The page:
Because It's Friday

Vermonters take on every town through the 251 Club challenge

by Olivia Wilson, of the Community News Service

A roadway view taken by Shelburne resident and 251 Club member Tom Clavelle on one of his trips.

Olivia Wilson reported this story on assignment for the Vermont Community News Group. The Community News Service is a program in which University of Vermont students work with professional editors to provide content for local news outlets at no cost.

Ariel Mondlak and Abbie Waite first embarked on their journey to visit every town in the state 12 years ago, when the two friends were college students joined by a love of their home state’s history.  

“You kind of look at things a little bit differently when you go there with the intention of playing tourist and exploring,” said Mondlak.  

Their travels became more official after they discovered the 251 Club, a nonprofit for Vermont enthusiasts that challenges people to visit all 251 (now 252 with the addition of Essex Junction last year municipalities in the state). The club officially got its start in 1954 when founder Arthur W. Peach, noted scholar and poet, decided more people needed to discover Vermont. 

Since 2011, when the club started keeping digital records, 1,200 members have completed the challenge, and some have even done it more than once. The group’s 68th annual member meeting took place in South Burlington on Oct. 1 at the Delta Hotel by Marriot, where Olympic gold medalist and club member Barbra Ann Cochran spoke.

Mondlak and Waite had already been to most communities in Vermont, but for the challenge the two only check places off the list if they visited together and can recall a specific memory or photo from the trip. Both foodies, the two have found enough hole-in-the-wall restaurants to keep them from ever going hungry. Their favorite so far? The Jericho Tavern. 

“Go where the journey takes you, and it will all be fun in the end,” said Mondlak. “Finding the different places that you never would have found otherwise.”  

The group currently has more than 5,000 members, both in and out of state, native and migrant. Among them is club executive director Stephanie Young, who grew up in Connecticut but upon moving to Vermont immersed herself, and her family, in the state’s history.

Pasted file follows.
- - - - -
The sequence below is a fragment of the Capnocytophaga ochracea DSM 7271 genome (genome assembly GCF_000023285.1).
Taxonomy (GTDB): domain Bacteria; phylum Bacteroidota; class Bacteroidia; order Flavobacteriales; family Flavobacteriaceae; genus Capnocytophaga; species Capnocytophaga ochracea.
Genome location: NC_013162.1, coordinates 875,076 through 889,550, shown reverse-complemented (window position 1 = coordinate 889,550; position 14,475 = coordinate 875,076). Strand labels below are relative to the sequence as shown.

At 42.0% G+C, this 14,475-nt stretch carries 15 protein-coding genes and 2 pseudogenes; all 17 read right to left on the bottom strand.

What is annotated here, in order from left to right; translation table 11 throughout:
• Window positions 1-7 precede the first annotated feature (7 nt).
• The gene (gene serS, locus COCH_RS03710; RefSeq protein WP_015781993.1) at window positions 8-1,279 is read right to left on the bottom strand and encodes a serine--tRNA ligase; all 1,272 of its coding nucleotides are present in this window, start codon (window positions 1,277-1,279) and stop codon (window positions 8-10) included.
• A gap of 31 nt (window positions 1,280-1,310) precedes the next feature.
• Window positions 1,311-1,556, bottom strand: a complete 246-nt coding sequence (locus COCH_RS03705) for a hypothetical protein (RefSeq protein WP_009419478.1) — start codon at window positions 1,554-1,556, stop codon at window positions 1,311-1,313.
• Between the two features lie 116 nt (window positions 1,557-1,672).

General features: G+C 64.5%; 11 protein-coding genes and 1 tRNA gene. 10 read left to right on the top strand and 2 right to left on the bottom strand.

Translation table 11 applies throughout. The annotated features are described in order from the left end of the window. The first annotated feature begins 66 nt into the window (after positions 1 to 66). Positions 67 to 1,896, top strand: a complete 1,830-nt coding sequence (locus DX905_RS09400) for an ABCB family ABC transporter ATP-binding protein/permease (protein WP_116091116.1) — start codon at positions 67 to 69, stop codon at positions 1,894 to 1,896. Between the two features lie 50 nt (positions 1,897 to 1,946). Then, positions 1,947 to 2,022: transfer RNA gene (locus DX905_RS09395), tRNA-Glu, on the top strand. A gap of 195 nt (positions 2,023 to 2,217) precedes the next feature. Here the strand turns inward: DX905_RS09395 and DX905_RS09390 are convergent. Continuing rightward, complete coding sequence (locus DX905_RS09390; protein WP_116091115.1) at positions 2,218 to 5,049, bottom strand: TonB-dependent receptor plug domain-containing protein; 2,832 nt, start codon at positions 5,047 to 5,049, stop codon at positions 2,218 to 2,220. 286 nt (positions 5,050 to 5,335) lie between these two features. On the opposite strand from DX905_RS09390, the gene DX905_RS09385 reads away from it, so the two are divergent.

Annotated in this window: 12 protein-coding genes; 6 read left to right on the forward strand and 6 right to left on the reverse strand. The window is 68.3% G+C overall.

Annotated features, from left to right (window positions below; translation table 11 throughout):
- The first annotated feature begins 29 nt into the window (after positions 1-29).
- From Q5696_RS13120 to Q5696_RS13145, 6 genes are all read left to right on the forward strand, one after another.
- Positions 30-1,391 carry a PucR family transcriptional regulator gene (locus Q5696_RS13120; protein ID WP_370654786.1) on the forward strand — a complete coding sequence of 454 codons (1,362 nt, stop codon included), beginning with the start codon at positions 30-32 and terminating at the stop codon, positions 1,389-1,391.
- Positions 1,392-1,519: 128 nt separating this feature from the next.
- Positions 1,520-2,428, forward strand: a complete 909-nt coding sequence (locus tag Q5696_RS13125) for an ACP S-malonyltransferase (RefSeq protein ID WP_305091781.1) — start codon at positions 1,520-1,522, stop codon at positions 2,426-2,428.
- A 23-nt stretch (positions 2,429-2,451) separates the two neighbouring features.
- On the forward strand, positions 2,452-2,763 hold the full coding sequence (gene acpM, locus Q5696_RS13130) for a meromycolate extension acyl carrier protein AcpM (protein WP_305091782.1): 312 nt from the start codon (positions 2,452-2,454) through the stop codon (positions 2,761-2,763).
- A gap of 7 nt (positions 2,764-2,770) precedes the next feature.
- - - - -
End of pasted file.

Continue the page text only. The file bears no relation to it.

Since Young became the organization’s executive director in 2020, she, her two sons (9 and 13) and her husband have visited 198 towns. You don’t have to have completed the 251 to be a part of the fun. There is no timeline, no right or wrong way: The club is a choose-your-own-adventure extravaganza. 

“Some people do it in a couple months. I’ve talked to some people who took 30 years to do it,” said Tom Clavelle, a Winooski native now living in Shelburne with his wife, Wendy. 

A few years ago, Clavelle decided to take up a new retirement activity: biking through every town in the state. Since 2020, he said, he has ridden through about 70% of Vermont. 

“Every wrong turn is a new experience,” he said. 

He’s shared about two-thirds of his rides with other people, either his wife or friends, and on those trips he has taken almost 2,000 pictures, he said. Combining his passion for cycling with the 251 Club was a way to create relationships and experiences. He contemplated attempting the whole state in one ride, but realized the point of the challenge is the journey and the experiences you collect along the way, rather than the destination. 

Couple Warren Irish and Christianna Raiche, of Jericho and Williston, have decided the club’s goal is not quite enough of a challenge. They’ve made it their goal to visit every village on top of every town and city, which evens out to 293 destinations.

Irish is a 9th generation Vermonter, so it seems right to him that he sees everything the state has to offer. He and Raiche began their official journey in 2020 but had both known about it their whole lives. 

Raiche had visited many towns with her parents as a child. She was homeschooled, and a key part of her education was Vermont history. She visited the towns after reading “The Gazetteer of Vermont Heritage,” an old chronicle of each community’s history that she still uses to augment adventures. The two make sure to capture a memory from each town, taking a picture in front of every post office.

Due to the flooding this summer, the annual meeting was moved from the Capitol Plaza in Montpelier to South Burlington. In addition to the yearly meetings, the group also hosts spring get-togethers throughout the state. 

“These events provide members with a chance to meet other Club members, share stories and discover or rediscover a new place in Vermont,” said Young, the club executive director, in an email.

The Clavelles were at first a little wary attending a club meeting, unsure if they would know anyone or if it would be any fun. But when they pulled into the parking lot outside the meeting venue, they ran face-to-face into their neighbors. “Who were the last people we would have expected to be there,” said Clavelle. 

It’s proof, he said, that the club can bring together residents from the furthest stretches of Vermont but also reconnect you with those closest to you. 

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